Whenever possible, I try to choose ingredients that are from locally sourced farms and producers whenever possible. When I lived in Colorado, I knew where my eggs where coming from – literally a 10 minute drive from my home – even though I bought eggs from a big name brand. I knew that the farm was reputable and that their chickens were treated humanly even though they were kept caged. I also bought from another producer whose farm I toured. I personally witnessed how they treated their animals and was satisfied that their chickens were treated humanly. (You can read about my experience touring their farm.)
Now that I live in Georgia, most of the eggs available at my local grocery store come from conventional egg producers that I don’t personally have experience with, so I have to make other choices like cage-free eggs knowing that hens on cage-free farms can walk around, stretch their wings, and do the things that chickens naturally do.
Many families feel the same way, which is why more people are choosing to buy cage-free eggs. They’re also supporting Choose Cage-Free, an initiative by the World Society for the Protection of Animals (WSPA) to educate consumers about the living conditions of hens in cages and encouraging people to commit to buying cage-free eggs. In addition, they’re working with farmers and businesses to adopt cage-free practices.
Egg based dessert recipe – Meyer Lemon Meringues
In support of Choose Cage-Free, I’ve been asked to make an egg based recipe. I couldn’t think of anything more egg-y than meringues – little bites of egg white goodness! I flavored my meringues with grated Meyer lemon rind, which was delicious, but you can make these with just vanilla extract if you wish.
Here’s a few things you need to know to make meringues successfully:
First, make sure your bowl and beater are super clean. If there’s any grease, your egg whites will not stiffen.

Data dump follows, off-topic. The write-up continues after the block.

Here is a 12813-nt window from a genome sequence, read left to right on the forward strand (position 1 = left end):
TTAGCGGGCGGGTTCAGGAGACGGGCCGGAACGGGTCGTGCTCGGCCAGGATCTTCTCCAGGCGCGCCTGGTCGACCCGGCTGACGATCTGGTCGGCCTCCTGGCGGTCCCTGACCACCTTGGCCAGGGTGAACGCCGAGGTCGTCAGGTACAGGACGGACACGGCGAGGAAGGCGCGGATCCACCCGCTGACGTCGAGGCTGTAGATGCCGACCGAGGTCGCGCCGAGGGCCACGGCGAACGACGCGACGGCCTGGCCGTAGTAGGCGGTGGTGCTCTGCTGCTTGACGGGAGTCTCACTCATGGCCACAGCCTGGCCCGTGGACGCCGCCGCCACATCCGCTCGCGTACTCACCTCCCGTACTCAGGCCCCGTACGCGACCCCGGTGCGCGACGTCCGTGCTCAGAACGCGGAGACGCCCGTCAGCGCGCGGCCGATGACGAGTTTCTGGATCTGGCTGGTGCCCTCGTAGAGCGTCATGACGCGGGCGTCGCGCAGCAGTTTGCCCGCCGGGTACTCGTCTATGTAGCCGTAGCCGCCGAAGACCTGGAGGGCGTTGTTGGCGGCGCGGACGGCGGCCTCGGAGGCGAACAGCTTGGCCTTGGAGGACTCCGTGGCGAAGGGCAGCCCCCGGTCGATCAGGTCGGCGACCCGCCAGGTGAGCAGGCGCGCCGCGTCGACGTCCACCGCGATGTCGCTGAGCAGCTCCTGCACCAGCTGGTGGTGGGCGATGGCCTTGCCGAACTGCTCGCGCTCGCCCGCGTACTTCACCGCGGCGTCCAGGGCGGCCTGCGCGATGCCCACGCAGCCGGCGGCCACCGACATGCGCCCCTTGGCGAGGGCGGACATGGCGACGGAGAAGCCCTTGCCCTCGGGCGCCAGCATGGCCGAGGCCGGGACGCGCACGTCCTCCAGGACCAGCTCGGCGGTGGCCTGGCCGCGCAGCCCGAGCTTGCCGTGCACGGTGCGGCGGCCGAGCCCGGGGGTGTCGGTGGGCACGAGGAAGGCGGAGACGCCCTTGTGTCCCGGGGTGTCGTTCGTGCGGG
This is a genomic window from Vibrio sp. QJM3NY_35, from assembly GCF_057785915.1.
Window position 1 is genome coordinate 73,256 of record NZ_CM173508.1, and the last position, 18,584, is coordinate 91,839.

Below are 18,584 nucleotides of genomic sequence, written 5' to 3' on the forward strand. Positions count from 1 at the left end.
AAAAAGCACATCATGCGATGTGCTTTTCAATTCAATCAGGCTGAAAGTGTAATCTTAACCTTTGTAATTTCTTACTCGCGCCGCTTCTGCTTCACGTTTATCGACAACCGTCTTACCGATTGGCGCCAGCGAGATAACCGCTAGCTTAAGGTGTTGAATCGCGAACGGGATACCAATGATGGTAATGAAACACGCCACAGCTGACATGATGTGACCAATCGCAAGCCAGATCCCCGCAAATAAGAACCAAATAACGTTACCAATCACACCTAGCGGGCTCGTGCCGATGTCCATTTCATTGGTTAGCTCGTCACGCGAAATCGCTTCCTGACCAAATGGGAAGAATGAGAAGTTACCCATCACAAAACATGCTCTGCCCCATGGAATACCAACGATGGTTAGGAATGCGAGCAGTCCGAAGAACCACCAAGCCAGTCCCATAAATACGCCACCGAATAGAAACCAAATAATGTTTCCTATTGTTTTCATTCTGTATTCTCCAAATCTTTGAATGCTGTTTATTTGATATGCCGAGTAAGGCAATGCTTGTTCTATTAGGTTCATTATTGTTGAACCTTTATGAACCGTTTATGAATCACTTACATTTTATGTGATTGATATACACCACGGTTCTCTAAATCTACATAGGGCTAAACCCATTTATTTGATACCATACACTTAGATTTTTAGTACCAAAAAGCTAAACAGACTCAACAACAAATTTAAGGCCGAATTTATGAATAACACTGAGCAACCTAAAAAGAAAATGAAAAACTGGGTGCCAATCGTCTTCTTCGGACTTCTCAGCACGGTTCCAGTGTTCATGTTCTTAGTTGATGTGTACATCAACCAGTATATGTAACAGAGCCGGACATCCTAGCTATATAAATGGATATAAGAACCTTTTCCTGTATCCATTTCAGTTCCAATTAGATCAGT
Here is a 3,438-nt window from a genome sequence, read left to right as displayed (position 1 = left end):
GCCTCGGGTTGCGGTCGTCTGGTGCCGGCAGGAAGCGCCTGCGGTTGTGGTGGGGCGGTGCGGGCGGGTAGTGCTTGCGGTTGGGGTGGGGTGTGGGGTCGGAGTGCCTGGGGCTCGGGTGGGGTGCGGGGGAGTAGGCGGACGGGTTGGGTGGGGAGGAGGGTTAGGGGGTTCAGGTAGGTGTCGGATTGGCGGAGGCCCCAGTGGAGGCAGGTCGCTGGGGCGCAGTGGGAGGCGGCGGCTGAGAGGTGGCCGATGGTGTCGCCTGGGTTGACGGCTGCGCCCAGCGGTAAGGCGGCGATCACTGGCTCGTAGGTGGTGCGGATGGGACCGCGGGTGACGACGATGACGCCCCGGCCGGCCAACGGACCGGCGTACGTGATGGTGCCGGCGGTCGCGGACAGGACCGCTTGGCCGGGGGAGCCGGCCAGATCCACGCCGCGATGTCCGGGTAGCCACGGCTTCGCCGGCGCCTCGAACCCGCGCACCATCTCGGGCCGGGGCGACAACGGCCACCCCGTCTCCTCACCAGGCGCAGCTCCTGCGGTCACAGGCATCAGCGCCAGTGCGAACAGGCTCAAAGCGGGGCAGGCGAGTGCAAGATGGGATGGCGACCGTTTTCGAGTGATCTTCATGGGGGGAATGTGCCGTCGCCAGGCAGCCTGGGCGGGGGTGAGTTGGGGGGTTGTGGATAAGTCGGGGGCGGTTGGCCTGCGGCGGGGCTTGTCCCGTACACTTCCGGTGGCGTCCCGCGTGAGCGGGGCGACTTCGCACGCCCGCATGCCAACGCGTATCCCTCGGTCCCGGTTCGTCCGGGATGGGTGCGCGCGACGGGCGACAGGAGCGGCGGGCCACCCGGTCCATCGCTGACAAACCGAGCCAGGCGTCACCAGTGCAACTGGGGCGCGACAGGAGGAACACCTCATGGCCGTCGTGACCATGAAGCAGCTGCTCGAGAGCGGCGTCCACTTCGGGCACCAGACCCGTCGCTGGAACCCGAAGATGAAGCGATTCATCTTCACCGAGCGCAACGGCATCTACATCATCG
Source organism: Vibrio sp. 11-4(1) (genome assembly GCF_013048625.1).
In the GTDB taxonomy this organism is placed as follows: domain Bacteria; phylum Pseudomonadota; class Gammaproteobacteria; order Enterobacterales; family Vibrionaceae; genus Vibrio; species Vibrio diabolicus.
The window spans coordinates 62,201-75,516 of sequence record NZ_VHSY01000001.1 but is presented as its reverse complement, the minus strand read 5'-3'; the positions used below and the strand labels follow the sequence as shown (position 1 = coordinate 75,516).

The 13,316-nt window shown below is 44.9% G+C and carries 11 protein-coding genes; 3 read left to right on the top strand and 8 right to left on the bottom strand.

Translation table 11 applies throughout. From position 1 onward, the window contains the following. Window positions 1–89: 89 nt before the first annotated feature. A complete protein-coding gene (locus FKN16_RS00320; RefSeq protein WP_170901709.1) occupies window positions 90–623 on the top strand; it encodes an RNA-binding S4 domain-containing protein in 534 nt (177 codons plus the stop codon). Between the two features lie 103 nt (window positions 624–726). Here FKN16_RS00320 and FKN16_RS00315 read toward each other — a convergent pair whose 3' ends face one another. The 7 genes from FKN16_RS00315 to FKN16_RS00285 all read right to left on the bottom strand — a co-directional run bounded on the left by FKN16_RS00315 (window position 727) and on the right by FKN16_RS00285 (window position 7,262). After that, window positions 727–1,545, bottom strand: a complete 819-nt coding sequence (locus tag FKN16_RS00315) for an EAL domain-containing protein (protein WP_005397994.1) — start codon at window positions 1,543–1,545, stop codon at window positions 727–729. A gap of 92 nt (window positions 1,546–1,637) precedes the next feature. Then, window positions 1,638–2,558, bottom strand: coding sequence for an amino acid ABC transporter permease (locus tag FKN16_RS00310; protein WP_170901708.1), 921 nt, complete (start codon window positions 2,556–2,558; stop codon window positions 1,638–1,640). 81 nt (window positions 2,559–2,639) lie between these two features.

Second, your eggs should be at room temperature – around 70 degrees.
Third, if it’s very humid, make meringues another day. Seriously, they won’t bake up if it’s humid out.
Fourth, you have to use real sugar. (Not powdered sugar!) I used organic cane sugar, which turned out great, but regular granulated table sugar will work just fine. However, sugar substitutes like Splenda, stevia, and Swerve Sweetener have all failed on me much to my chagrin.
Fifth, make the meringues in the evening. You’ll need to bake them for 45 minutes and then turn off the oven and let them sit for at least 4 hours. Overnight is best so they get really crunchy.
Piping the meringues
Finally, I striped the piping bag with (a little too much) Wilton yellow paste food coloring. Totally optional, but it added a fun touch. I love being able to use my piping supplies. I used to take Wilton classes in Colorado and did quite a bit of cake decorating back when the kids were little. Just search “golf cakes” here at This Mama Cooks! On a Diet and you’ll find some of that old content from back in the day before I was a healthy food blogger!
You can learn how to stripe a piping bag with food coloring on the Wilton website. There are plenty of YouTube videos on piping meringue to inspire you, too. However, if you want to learn about piping, I advise you to sign up for Wilton classes at Michaels. They’re so much fun and you can take a class with a friend or your kids!
Meyer Lemon Meringues
- No stick cooking spray
- 4 cage-free egg whites, at room temperature
- 1/2 teaspoon cream of tartar
- 1 cup granulated organic sugar
- 1 teaspoon gluten free pure vanilla extract
- 1/2 teaspoon grated Meyer lemon zest
- Paste food coloring (optional)
- Preheat oven to 225 degrees F.
- Line 2 large baking sheets with aluminum foil and spray with no stick cooking spray. Set aside.
- Prepare a large piping bag with large star tip.
- Beat egg whites on medium speed in a freestanding mixer using the wire whisk attachment until frothy. While still beating, add the cream of tartar and beat until soft peaks form.
- Increase speed to medium high. Add sugar by the tablespoonful. Beat until the sugar is dissolved and stiff peaks are formed. (You’ll know you’re getting close when the egg whites start to get glossy.)
- Beat in extract and grated lemon zest until well incorporated.
- Fill piping bag halfway with meringue. Pipe about 1 teaspoon of meringue on to baking sheet. Make sure that meringues are 1 inch apart.
- Place both baking sheets in the oven and bake for 45 minutes. Turn oven off. Let meringues sit for at least 4 hours. Overnight is ideal.
- Gently remove meringues from baking sheet by peeling aluminum foil from meringue, if necessary.
- Serving size: 1 to 2 meringues
I was selected for this opportunity as a member of Clever Girls Collective and the content and opinions expressed here are all my own.